As the memory device is connected to the power source, the power on detection circuit 15 energizes the CPU 10 (50). The CPU executes the self testing as described below in accordance with a program stored in the ROM 11.
First, the coincidence detector 4 is initialized (51). The initialization is to establish the condition where the relief of defect is not effected at all (the main memory chip is selected irrespective of the address). The preliminary testing is then effected (52 to 54). This is done so as to detect the defects at an early time since it is not allowed to relieve the defects when there exist defects at the same address in the main memory chips of a number of (m+1) or greater as mentioned earlier. The preliminary testing is executed by testing, for example, all chips (inclusive of spare chips) simultaneously using the same test pattern, to examine if there are errors of a number of (m+1) or greater among the outputs from the individual chips.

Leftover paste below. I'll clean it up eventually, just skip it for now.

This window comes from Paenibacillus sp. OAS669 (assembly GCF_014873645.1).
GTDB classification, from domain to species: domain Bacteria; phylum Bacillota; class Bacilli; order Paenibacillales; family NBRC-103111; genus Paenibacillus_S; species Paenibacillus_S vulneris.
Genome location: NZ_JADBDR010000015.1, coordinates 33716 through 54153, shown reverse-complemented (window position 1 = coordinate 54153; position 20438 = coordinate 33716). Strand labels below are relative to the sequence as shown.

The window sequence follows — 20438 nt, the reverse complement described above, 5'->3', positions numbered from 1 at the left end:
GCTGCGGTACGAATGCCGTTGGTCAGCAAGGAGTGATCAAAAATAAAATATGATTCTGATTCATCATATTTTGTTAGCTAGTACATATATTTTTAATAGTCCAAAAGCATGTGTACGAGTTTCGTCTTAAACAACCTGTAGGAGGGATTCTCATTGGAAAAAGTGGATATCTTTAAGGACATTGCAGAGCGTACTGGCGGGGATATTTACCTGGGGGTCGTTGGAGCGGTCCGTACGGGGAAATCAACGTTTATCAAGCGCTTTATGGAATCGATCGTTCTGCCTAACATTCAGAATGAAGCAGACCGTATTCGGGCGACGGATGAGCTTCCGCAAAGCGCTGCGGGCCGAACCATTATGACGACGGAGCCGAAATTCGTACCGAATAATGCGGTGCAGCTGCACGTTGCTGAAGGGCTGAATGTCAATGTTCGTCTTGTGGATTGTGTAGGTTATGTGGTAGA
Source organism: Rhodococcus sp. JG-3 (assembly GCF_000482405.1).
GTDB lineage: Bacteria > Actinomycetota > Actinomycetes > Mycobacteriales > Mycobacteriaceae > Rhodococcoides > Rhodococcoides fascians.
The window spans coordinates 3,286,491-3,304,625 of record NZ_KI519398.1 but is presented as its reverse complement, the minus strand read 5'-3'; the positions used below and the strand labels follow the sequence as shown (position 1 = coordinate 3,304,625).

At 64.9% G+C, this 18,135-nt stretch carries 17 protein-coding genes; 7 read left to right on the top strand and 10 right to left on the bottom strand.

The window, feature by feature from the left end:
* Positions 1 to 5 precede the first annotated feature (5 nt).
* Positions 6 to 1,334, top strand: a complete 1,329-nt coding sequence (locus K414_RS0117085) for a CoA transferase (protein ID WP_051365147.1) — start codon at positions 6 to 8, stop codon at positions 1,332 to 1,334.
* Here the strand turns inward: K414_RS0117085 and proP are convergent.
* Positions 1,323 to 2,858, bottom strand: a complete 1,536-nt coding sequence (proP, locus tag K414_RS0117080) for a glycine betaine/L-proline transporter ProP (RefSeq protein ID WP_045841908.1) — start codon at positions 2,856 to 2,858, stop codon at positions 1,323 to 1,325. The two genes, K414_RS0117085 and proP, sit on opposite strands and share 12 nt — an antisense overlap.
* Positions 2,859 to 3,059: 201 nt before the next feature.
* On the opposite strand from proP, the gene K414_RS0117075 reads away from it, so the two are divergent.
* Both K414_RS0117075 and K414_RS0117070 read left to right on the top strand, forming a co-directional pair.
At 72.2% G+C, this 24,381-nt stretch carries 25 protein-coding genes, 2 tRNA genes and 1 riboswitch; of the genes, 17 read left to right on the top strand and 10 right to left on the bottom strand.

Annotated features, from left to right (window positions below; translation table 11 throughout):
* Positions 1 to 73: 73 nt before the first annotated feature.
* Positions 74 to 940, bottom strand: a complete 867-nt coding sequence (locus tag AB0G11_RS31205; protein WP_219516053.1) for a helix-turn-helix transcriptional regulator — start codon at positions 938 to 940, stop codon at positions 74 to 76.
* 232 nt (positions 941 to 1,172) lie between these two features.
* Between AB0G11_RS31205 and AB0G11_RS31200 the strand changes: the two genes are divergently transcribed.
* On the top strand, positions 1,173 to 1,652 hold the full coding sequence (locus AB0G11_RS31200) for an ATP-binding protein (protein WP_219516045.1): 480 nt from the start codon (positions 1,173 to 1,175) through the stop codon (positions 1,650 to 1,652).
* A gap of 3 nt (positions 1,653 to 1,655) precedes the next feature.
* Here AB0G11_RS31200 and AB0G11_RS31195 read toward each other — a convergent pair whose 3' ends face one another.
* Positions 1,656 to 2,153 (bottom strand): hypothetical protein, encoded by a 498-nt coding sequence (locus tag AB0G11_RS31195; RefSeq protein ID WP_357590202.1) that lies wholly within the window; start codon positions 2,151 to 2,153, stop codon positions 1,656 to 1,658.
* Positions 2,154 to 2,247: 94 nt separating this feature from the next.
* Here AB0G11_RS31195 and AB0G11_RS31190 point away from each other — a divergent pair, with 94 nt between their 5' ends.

Then, the defect is relieved for each of the chips (55 to 63). That is, a chip is tested (56) and a defect replacement method (with the memory cell as a unit, the word line as a unit or the data line as a unit) is determined (58) so that there is no bit error (57), and the method is written down onto the coincidence detector (59). In this case, if there are so many defective portions as to exceed the memory capacity of the coincidence detector, the device is not acceptable (60, 61). As the relief of defect is finished for all main chips (62), the final test is performed (64) to make sure whether there is no bit error (65 to 67).